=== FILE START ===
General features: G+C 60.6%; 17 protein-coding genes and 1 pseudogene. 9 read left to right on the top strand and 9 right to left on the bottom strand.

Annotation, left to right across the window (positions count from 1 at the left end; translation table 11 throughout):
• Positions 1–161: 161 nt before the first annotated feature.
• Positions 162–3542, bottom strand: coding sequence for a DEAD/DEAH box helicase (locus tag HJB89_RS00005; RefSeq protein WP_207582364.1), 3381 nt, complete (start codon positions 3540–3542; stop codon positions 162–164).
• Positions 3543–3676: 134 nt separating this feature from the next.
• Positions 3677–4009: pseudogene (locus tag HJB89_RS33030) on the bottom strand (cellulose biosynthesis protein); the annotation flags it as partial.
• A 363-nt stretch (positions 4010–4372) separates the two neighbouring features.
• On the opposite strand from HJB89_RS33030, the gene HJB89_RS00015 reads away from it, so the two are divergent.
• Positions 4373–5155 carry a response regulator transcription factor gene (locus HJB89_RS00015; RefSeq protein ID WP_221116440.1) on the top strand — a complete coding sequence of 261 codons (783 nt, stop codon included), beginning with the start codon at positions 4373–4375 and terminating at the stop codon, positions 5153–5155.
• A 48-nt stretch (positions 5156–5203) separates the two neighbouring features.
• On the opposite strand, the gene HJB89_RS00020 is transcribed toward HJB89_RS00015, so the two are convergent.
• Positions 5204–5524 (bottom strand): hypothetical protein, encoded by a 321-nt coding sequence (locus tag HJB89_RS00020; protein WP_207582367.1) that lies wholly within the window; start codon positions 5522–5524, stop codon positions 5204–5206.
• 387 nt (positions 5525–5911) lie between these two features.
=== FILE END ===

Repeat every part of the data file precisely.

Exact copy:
General features: G+C 60.6%; 17 protein-coding genes and 1 pseudogene. 9 read left to right on the top strand and 9 right to left on the bottom strand.

Annotation, left to right across the window (positions count from 1 at the left end; translation table 11 throughout):
• Positions 1–161: 161 nt before the first annotated feature.
• Positions 162–3542, bottom strand: coding sequence for a DEAD/DEAH box helicase (locus tag HJB89_RS00005; RefSeq protein WP_207582364.1), 3381 nt, complete (start codon positions 3540–3542; stop codon positions 162–164).
• Positions 3543–3676: 134 nt separating this feature from the next.
• Positions 3677–4009: pseudogene (locus tag HJB89_RS33030) on the bottom strand (cellulose biosynthesis protein); the annotation flags it as partial.
• A 363-nt stretch (positions 4010–4372) separates the two neighbouring features.
• On the opposite strand from HJB89_RS33030, the gene HJB89_RS00015 reads away from it, so the two are divergent.
• Positions 4373–5155 carry a response regulator transcription factor gene (locus HJB89_RS00015; RefSeq protein ID WP_221116440.1) on the top strand — a complete coding sequence of 261 codons (783 nt, stop codon included), beginning with the start codon at positions 4373–4375 and terminating at the stop codon, positions 5153–5155.
• A 48-nt stretch (positions 5156–5203) separates the two neighbouring features.
• On the opposite strand, the gene HJB89_RS00020 is transcribed toward HJB89_RS00015, so the two are convergent.
• Positions 5204–5524 (bottom strand): hypothetical protein, encoded by a 321-nt coding sequence (locus tag HJB89_RS00020; protein WP_207582367.1) that lies wholly within the window; start codon positions 5522–5524, stop codon positions 5204–5206.
• 387 nt (positions 5525–5911) lie between these two features.